Recessive von Willebrand disease type 2 Normandy: variable expression of mild hemophilia and VWD type 1Recessive von Willebrand disease type 2 Normandy: variable expression of mild hemophilia and VWD type 1
Faculty of Medicine and Health Sciences
Vaccine & Infectious Disease Institute (VAXINFECTIO)
Acta haematologica. - Basel
121(2009):2/3, p. 119-127
University of Antwerp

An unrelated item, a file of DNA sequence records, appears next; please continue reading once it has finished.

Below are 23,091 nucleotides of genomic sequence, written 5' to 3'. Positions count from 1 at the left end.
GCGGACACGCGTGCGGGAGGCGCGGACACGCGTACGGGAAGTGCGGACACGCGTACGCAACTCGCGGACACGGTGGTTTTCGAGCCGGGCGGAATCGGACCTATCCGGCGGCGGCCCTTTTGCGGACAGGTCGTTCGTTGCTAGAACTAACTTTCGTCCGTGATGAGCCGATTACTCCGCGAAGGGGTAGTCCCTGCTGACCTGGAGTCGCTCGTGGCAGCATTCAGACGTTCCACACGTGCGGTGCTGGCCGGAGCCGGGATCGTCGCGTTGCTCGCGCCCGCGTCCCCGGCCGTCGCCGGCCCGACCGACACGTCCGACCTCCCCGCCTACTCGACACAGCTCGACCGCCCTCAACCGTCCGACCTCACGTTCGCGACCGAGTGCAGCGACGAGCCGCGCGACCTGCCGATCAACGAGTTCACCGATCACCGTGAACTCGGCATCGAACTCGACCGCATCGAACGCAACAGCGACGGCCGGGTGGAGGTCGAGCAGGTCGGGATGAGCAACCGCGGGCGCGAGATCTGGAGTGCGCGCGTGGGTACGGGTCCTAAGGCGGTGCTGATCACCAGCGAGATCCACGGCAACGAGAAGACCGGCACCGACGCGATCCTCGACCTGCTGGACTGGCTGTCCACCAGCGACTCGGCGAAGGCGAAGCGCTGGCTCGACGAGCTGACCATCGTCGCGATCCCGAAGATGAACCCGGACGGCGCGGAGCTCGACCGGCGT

Missense mutations in the von Willebrand factor (VWF) gene impairing the binding to factor VIII (FVIII) do not impair the structure of VWF multimers nor the ability of VWF to aggregate platelets but causes an accelerated clearance of FVIII. Recessive VWD type Normandy (N) encompasses all patients with a deficiency in FVIII:coagulant activity (C) caused by a markedly decreased affinity of VWF for FVIII:C due to a FVIII binding defect in VWF but with normal or near normal VWF:antigen (Ag), VWF:ristocetin cofactor activity (RCo) and VWF:collagen binding (CB) levels, normal VWF:RCo/VWF:Ag ratio, normal VWF multimeric pattern and normal VWF-dependent platelet functions including ristocetin-induced platelet aggregation and bleeding time (BT) consistent with VWD type 1. The response to 1-deamino-8-D-arginine vasopressin (DDAVP) of VWF parameters is usually normal, but the degree of restricted response curves to DDAVP of FVIII:C depends on the severity of the FVIII binding defect to the mutated VWF. The homozygous mutations R816W and R854W are typically associated with severe and mild VWD 1/N, respectively. Homozygous or heterozygous/null mutations of C788, D879N or C1225G do not only dramatically decrease FVIII binding, but also induce a multimerization and secretion defect with a decrease in the large VWF multimers, lack of triplet structure and prolonged BT consistent with severe VWD 2E/N. The missense mutations Y795C and R763G either heterozygous or as a component of recessive VWD (double heterozygous) are responsible for the FVIII binding defect (VWD 1/N) and abnormal banding of VWF multimers leading to the presence of a smeary pattern with the presence of ultralarge VWF multimers.